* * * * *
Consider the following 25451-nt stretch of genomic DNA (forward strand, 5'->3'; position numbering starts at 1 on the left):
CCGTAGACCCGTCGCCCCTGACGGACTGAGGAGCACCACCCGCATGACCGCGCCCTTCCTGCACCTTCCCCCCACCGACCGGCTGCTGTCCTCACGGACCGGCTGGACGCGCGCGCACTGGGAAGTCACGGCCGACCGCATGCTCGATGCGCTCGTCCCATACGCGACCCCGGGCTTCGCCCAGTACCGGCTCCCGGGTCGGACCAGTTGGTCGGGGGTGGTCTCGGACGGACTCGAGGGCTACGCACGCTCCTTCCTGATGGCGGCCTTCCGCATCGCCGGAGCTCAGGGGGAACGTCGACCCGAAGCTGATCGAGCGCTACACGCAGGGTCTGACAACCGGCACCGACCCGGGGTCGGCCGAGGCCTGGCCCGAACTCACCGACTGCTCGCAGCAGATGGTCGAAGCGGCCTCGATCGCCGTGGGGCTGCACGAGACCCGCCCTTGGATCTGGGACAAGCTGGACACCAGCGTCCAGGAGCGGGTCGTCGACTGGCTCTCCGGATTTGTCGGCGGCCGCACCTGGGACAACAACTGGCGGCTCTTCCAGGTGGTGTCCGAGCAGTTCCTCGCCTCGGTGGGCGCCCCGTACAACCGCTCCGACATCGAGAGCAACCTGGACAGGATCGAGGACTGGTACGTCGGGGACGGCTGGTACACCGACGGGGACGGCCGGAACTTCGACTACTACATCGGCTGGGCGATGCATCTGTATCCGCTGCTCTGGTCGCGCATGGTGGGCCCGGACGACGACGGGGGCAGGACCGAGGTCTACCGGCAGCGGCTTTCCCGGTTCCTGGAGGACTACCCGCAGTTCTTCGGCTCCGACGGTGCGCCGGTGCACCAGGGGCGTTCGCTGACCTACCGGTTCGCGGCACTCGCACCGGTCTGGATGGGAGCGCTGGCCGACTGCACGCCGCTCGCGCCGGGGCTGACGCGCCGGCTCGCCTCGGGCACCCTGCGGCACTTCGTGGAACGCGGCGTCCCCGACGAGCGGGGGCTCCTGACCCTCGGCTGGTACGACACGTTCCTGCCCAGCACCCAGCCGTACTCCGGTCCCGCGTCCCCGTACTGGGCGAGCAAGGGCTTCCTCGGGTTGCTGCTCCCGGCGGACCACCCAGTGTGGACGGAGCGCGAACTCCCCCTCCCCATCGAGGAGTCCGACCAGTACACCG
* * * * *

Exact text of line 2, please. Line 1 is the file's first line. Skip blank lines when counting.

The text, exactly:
CCGTAGACCCGTCGCCCCTGACGGACTGAGGAGCACCACCCGCATGACCGCGCCCTTCCTGCACCTTCCCCCCACCGACCGGCTGCTGTCCTCACGGACCGGCTGGACGCGCGCGCACTGGGAAGTCACGGCCGACCGCATGCTCGATGCGCTCGTCCCATACGCGACCCCGGGCTTCGCCCAGTACCGGCTCCCGGGTCGGACCAGTTGGTCGGGGGTGGTCTCGGACGGACTCGAGGGCTACGCACGCTCCTTCCTGATGGCGGCCTTCCGCATCGCCGGAGCTCAGGGGGAACGTCGACCCGAAGCTGATCGAGCGCTACACGCAGGGTCTGACAACCGGCACCGACCCGGGGTCGGCCGAGGCCTGGCCCGAACTCACCGACTGCTCGCAGCAGATGGTCGAAGCGGCCTCGATCGCCGTGGGGCTGCACGAGACCCGCCCTTGGATCTGGGACAAGCTGGACACCAGCGTCCAGGAGCGGGTCGTCGACTGGCTCTCCGGATTTGTCGGCGGCCGCACCTGGGACAACAACTGGCGGCTCTTCCAGGTGGTGTCCGAGCAGTTCCTCGCCTCGGTGGGCGCCCCGTACAACCGCTCCGACATCGAGAGCAACCTGGACAGGATCGAGGACTGGTACGTCGGGGACGGCTGGTACACCGACGGGGACGGCCGGAACTTCGACTACTACATCGGCTGGGCGATGCATCTGTATCCGCTGCTCTGGTCGCGCATGGTGGGCCCGGACGACGACGGGGGCAGGACCGAGGTCTACCGGCAGCGGCTTTCCCGGTTCCTGGAGGACTACCCGCAGTTCTTCGGCTCCGACGGTGCGCCGGTGCACCAGGGGCGTTCGCTGACCTACCGGTTCGCGGCACTCGCACCGGTCTGGATGGGAGCGCTGGCCGACTGCACGCCGCTCGCGCCGGGGCTGACGCGCCGGCTCGCCTCGGGCACCCTGCGGCACTTCGTGGAACGCGGCGTCCCCGACGAGCGGGGGCTCCTGACCCTCGGCTGGTACGACACGTTCCTGCCCAGCACCCAGCCGTACTCCGGTCCCGCGTCCCCGTACTGGGCGAGCAAGGGCTTCCTCGGGTTGCTGCTCCCGGCGGACCACCCAGTGTGGACGGAGCGCGAACTCCCCCTCCCCATCGAGGAGTCCGACCAGTACACCG